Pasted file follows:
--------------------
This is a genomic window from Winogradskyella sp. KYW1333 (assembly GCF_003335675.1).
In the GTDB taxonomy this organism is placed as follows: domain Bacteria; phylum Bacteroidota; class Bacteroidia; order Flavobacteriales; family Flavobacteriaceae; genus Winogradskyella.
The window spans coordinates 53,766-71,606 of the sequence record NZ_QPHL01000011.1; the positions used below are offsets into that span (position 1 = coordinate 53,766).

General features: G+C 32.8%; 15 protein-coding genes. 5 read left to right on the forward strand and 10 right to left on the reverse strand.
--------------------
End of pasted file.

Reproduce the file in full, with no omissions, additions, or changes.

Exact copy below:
This is a genomic window from Winogradskyella sp. KYW1333 (assembly GCF_003335675.1).
In the GTDB taxonomy this organism is placed as follows: domain Bacteria; phylum Bacteroidota; class Bacteroidia; order Flavobacteriales; family Flavobacteriaceae; genus Winogradskyella.
The window spans coordinates 53,766-71,606 of the sequence record NZ_QPHL01000011.1; the positions used below are offsets into that span (position 1 = coordinate 53,766).

General features: G+C 32.8%; 15 protein-coding genes. 5 read left to right on the forward strand and 10 right to left on the reverse strand.